This story originally ran on themedialine.org.
Munib Al-Masri, a Palestinian billionaire who is a close confidant to Palestinian Authority leader Mahmoud Abbas, warns that the tense situation between Israelis and Palestinians after the murders of four teenagers could explode.
“We are sitting on top of a volcano that can erupt at any moment, that’s why we ask everybody who has influence to quiet things down – the Americans, the Europeans, the Palestinians and the Israelis,” Al-Masri told The Media Line. He said that if Israel does not end its occupation and return to the negotiating table immediately, “there is a big tsunami coming.”
Al-Masri, who played a pivotal role in the creation of much of the Palestinian economic infrastructure, said that US Secretary of State John Kerry should resume his role as mediator between Israelis and the Palestinians. Nine months of intensive efforts ended in disarray in March after the two sides failed to reach an agreement, each side blaming the other for the Kerry mission’s failure. Since then Kerry Martin Indyk has also resigned – a move widely seen as a sign that the US does not intend another push at negotiations.
Al-Masri said that Israel has a partner in Abbas but “unfortunately, there is no partner on the Israeli side.”
He abruptly cancelled well-publicized plans to attend a peace conference sponsored by the Israeli daily Ha’aretz in Tel Aviv on Tuesday, where he was slated to appear with Israeli officials. But Al-Masri said that due to the “appalling situation” he pulled out, as did Palestinian chief negotiator Sa’ib Erekat.
“We do go to peace conferences, but feelings are running so high and I respect the feeling of my country,” he said. “I respect the martyrs who lost their lives for this. It’s a very difficult time.”
He was referring to the killing of 16-year old Mohammed Abu Khdeir from east Jerusalem. The teen was on his way to morning prayers when he was abducted and apparently burned alive. Israeli police arrested six young Jewish suspects, three of whom have confessed and reenacted the crime for police. Israeli politicians across the spectrum have condemned the murder.
Abu Khdeir’s murder, which came a day after the bodies of three Israeli teenagers who had been kidnapped on June 12 were found in a shallow grave near the West Bank city of Hebron, touched-off violent demonstrations by Palestinians and Arab Israelis throughout the country.
A Palestinian throws stones towards Israeli police in Jerusalem on July 4. Photo by Ammar Awad/Reuters
Israeli officials say that by acting swiftly to find the murderers of the Palestinian teen, Israel “clearly demonstrated its commitment to the rule of law,” but the point has seemingly been lost on those who have taken to the streets.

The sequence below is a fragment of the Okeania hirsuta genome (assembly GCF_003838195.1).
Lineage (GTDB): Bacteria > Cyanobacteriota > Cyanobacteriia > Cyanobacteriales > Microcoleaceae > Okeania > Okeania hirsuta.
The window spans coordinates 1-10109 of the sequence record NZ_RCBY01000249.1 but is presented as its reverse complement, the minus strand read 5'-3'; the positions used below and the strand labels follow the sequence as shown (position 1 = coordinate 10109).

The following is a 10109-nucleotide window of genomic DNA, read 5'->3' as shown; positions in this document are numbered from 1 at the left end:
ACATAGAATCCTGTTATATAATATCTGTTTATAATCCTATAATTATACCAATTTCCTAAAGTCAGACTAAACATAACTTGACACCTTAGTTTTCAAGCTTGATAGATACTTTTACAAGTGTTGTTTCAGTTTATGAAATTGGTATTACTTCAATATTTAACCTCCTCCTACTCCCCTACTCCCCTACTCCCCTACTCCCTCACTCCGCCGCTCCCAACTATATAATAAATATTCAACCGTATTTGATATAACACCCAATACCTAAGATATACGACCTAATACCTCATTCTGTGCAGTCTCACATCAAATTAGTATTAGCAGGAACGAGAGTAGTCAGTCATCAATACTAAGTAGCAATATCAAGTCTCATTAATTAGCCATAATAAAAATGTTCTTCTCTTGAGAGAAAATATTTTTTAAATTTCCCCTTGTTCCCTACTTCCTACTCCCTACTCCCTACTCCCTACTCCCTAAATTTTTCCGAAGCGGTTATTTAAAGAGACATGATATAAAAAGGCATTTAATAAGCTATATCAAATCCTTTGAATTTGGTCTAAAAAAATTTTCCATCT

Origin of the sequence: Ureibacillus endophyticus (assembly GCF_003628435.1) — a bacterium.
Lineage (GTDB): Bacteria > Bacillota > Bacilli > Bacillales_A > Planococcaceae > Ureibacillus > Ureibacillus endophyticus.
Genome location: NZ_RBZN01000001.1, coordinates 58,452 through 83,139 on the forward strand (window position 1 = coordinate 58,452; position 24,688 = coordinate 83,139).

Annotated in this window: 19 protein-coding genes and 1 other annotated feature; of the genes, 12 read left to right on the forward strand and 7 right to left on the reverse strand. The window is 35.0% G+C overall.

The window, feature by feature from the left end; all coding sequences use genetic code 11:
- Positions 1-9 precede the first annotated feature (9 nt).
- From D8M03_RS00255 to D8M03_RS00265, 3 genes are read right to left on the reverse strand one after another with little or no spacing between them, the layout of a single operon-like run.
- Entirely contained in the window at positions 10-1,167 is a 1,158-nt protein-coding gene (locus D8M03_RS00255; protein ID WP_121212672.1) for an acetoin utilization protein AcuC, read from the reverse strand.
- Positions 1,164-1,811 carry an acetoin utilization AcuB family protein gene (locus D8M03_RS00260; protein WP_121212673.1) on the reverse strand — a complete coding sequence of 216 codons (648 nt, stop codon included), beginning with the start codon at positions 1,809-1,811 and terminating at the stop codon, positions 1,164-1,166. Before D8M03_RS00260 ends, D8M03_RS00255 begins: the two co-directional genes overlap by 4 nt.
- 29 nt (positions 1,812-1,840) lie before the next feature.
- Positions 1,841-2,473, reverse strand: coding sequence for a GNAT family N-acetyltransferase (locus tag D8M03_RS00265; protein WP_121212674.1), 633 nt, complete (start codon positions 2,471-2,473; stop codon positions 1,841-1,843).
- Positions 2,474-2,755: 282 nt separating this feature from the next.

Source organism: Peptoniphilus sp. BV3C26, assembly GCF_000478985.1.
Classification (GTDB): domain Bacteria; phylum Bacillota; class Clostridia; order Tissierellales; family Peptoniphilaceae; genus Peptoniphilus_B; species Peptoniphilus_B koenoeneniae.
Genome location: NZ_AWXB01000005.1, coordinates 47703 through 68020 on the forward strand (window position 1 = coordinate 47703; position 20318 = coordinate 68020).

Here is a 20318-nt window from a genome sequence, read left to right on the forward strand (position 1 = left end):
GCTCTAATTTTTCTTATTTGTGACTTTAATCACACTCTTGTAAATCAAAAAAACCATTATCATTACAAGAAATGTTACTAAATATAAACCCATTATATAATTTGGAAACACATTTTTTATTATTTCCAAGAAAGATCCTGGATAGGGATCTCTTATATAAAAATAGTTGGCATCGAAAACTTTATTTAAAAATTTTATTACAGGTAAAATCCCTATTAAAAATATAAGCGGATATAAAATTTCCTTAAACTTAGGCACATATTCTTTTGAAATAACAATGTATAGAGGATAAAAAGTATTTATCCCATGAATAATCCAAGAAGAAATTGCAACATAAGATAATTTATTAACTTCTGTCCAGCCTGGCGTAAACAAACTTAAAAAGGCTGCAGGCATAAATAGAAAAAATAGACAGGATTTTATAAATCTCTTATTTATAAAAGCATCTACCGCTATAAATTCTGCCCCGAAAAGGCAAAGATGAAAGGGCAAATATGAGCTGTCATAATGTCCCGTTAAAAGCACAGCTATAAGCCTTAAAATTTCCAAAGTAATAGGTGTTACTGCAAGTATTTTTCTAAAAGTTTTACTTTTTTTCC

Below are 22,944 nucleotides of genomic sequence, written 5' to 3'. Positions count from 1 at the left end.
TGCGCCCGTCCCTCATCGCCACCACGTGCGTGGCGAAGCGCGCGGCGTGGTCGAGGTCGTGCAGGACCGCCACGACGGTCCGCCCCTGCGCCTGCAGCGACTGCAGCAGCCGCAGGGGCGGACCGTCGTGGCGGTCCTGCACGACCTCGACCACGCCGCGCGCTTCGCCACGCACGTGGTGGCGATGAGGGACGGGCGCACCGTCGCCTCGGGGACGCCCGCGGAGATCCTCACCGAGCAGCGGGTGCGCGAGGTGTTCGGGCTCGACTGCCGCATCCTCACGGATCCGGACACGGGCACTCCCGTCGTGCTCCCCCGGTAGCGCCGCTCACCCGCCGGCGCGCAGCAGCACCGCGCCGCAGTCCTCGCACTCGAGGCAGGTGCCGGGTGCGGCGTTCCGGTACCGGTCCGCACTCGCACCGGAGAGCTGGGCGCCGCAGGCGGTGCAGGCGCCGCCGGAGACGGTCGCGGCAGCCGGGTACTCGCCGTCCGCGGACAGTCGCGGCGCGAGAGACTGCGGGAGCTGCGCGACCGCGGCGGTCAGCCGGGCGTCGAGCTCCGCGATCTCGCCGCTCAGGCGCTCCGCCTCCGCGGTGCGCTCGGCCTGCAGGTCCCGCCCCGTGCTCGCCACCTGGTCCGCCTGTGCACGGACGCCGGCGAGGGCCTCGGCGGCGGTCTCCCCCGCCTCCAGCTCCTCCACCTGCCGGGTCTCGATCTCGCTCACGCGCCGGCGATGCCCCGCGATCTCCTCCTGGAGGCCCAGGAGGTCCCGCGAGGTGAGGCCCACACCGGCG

“In Israel, murder is murder, terror is terror and it’s irrelevant who the perpetrator of the crime is and who is the victim of the crime,” Israeli government spokesman Mark Regev told The Media Line.
Regev said Israel will not tolerate “vigilante violence” on either side, and said Israel “will bring the full weight of the law down upon the perpetrator of vigilante violence.”
Regev said he hopes that voices from the Palestinian side will join Israel’s call for calm and let the legal process move forward. Calming the situation down, he said, is in the interest of both sides.
“Violence serves no one’s interests except those of the extremists,” Regev told The Media Line.
At the same time, he said the Palestinian Authority is not doing enough to calm the situation. Regev said Palestinian officials blaming the Israeli prime minister for Abu Khdeir’s murder is “irrational and not based on facts at all.”
Some Palestinian analysts argue that Abbas did try to calm the current tensions by maintaining security cooperation with Israel and aiding in the search for the three kidnapped teens while they were still missing.
But in the opinion of Palestinian political analyst Abdelmajeed Sweilem, Israel is trying to implement another agenda – namely taking over large parts of the West Bank and Gaza Strip as he says it did in 2002 in response to a wave of Palestinian suicide bombings.
“I think Abbas has to turn over this question to the United Nations Security Council for them to take a decision about what to do regarding the situation the ground,” Sweilem said.
In an address on Palestinian Television, Abbas called on UN Secretary- General Ban Ki-moon to form an international commission of inquiry into “terrorist crimes” perpetrated against Palestinians.
Sweilem says the onus is on the international community to “stop Israel’s aggression” or else “there will be confrontations beyond belief.” “I think Israel can play a role too, by holding those accountable. Without this, the aggression from the settlers and the Israeli Army will only grow,” he said.
Meanwhile, Al-Masri describes the situation as “terrible.”
“We are destined to live together. But they have to show that they want to do it. The Palestinians have done everything in their part,” said Al-Masri.
Regev, too, says Israel wants peace and reconciliation but says it is hard to take the Palestinian Authority seriously when it forms a unity government with Hamas.
“The PA has a commitment, a signed obligation to fight terrorism. By embracing Hamas, they are breaking that commitment; so I call on the Palestinian Authority to break its pact with Hamas, and to return to peace talks. I hope they do so,” said Regev.